Conservative MP Andrew Stephenson has called for the termination of postal voting on demand and asked that only those who can demonstrate “genuine need” should be given the right to vote via the indirect method. The pressing need for this is based on fraud, apparently. Stephenson has even gone so far as to try and link voter disengagement with perceptions of vote rigging. “On demand postal voting is leading to widespread perception of fraud,” the MP said on Daily Politics. “It’s actually stopping some people casting their ballots because they no longer have confidence in the system.”
Since 2001, anyone in the country can apply to have a postal vote for any reason. In most quarters, this has been regarded as a positive step. The Electoral Commission have only recently given fresh support for this method of voting, citing in a select committee that nearly six in ten of those who voted by post in the English and Welsh local elections in 2008 said that having the ability to vote by post was a significant factor in getting them to cast a ballot. It is not hard to surmise that eliminating postal voting on demand would almost certainly take the problems we have with turnout for elections in this country and make them a great deal worse. Postal votes made up a whopping 48.9% of the votes cast during the PCC elections in 2012, during an election which saw an overall turnout of 15%. Imagine if it had been closer to 8% – a national poll going into single figure turnout. Postal ballots usually account for around a quarter of votes cast during any given election in this country; to lose them, and on the assumption that most of those denied a postal vote would not turn up at the polling station, would drag turnout at the next general election most likely down past the 50% mark.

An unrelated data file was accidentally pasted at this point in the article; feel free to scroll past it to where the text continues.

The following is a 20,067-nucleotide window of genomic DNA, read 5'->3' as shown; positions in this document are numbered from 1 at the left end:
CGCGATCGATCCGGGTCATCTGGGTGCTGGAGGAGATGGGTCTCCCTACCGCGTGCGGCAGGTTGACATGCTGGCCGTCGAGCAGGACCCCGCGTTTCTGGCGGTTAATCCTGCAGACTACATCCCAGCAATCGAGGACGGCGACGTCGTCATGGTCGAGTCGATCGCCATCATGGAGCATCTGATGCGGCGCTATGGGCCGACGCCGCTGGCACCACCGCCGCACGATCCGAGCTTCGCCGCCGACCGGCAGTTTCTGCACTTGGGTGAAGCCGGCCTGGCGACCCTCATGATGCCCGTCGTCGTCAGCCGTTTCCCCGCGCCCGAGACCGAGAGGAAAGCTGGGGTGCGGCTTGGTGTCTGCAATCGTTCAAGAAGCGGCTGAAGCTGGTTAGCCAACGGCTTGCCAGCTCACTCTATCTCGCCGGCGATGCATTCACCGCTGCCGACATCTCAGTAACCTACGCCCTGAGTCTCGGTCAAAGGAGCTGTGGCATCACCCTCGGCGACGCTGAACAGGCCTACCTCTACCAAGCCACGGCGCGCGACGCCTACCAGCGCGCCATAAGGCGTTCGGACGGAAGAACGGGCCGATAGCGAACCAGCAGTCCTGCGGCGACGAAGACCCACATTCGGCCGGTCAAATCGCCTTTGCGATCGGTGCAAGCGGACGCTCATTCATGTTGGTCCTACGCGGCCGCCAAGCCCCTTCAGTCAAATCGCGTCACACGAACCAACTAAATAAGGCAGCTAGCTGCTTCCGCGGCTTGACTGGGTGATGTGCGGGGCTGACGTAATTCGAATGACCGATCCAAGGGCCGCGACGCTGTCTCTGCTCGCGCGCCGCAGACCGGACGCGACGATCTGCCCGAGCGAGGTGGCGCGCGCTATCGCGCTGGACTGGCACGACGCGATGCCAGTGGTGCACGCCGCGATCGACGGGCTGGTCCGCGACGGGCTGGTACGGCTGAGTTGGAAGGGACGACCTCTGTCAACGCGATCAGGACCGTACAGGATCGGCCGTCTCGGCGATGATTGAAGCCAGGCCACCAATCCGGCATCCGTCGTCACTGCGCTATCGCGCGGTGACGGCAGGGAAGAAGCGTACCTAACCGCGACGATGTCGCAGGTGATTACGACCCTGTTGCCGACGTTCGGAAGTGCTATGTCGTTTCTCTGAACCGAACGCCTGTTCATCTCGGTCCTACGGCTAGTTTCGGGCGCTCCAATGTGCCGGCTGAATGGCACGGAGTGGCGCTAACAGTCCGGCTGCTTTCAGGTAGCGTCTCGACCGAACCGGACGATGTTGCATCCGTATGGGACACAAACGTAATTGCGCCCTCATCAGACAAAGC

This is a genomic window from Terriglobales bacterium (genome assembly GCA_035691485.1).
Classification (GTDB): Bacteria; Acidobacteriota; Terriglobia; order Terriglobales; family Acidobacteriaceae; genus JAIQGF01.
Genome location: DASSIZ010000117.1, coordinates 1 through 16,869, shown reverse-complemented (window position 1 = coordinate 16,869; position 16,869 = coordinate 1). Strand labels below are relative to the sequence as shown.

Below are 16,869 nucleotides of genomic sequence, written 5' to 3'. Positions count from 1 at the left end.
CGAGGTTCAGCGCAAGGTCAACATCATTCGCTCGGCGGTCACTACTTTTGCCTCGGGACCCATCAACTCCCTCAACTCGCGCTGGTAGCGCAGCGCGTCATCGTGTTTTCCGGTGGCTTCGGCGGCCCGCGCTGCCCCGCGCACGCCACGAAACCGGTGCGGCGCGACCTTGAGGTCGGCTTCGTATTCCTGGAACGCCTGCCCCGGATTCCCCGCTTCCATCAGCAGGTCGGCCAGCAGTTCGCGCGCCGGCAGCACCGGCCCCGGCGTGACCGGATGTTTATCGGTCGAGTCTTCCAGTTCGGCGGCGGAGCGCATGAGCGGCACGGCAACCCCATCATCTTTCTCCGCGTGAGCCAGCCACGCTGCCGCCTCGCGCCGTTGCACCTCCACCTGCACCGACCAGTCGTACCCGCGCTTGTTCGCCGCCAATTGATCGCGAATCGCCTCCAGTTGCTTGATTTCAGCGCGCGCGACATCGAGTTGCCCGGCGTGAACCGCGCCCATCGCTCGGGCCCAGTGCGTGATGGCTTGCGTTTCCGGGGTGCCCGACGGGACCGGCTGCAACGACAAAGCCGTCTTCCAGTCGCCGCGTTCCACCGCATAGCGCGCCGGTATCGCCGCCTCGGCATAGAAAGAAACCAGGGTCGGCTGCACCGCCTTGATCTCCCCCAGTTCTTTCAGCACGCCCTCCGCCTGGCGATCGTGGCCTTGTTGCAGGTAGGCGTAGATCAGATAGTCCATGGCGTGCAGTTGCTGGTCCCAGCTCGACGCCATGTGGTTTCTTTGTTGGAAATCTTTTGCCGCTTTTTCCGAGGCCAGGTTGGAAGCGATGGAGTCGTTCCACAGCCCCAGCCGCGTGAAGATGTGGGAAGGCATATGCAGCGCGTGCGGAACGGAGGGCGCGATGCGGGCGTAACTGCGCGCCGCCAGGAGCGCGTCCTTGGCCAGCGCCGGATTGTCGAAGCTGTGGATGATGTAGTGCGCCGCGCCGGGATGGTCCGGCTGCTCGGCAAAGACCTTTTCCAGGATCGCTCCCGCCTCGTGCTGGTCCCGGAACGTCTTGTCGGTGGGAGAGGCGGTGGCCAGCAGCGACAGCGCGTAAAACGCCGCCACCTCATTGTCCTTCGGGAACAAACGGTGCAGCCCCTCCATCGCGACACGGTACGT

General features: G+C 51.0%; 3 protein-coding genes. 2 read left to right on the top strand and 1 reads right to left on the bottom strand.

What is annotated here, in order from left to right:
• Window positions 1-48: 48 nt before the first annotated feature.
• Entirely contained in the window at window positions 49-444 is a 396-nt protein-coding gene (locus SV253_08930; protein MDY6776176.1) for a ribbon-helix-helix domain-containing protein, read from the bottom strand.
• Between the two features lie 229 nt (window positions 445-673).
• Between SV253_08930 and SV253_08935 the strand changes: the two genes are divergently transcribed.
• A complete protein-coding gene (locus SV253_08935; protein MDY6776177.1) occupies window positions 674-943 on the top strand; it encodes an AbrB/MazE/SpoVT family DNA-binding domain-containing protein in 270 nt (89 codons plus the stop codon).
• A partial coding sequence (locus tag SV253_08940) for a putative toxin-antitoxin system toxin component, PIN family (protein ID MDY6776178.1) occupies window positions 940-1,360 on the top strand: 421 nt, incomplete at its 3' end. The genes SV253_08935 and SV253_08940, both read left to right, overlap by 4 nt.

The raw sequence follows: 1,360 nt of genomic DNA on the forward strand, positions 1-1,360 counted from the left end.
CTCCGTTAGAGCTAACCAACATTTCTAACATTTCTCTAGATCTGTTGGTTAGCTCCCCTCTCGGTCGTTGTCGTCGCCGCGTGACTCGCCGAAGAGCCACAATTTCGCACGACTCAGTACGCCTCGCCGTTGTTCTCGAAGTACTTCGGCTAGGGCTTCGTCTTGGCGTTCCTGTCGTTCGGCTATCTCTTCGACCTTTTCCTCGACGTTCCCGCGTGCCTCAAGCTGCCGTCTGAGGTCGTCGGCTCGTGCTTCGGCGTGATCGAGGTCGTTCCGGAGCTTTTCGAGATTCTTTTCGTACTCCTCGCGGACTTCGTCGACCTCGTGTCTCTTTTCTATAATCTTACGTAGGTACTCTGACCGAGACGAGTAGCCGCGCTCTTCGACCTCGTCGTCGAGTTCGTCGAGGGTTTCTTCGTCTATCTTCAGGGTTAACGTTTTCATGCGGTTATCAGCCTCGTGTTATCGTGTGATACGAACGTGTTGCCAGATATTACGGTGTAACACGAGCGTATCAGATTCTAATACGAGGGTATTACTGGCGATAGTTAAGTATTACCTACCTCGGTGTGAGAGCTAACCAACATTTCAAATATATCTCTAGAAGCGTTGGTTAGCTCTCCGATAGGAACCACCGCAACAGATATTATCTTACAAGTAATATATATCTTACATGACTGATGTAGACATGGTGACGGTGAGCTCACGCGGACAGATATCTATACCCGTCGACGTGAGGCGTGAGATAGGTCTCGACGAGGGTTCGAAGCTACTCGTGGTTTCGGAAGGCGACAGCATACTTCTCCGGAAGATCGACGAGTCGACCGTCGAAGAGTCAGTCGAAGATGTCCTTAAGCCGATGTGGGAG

At a time when we are worried about people voting in ever fewer numbers, removing a proven method of driving turnout up seems mad. We should be making it easier for people to vote, not more difficult. I am not taking the idea of voter fraud lightly – even if it is only practised on a limited scale, it is a horrid thing for democracy to see results possibly effected by it. But the onus is on the Electoral Commission and other authorities to ensure that the system is policed properly, not just in regards to postal voting but also in all of the other new ways of voting I’m sure we’ll see over the next twenty to thirty years (I look forward to some way of using the internet to vote within my lifetime).
So let’s fix the checks and balances to ensure that the results of elections are fair; not look backwards by taking away hard fought rights from voters.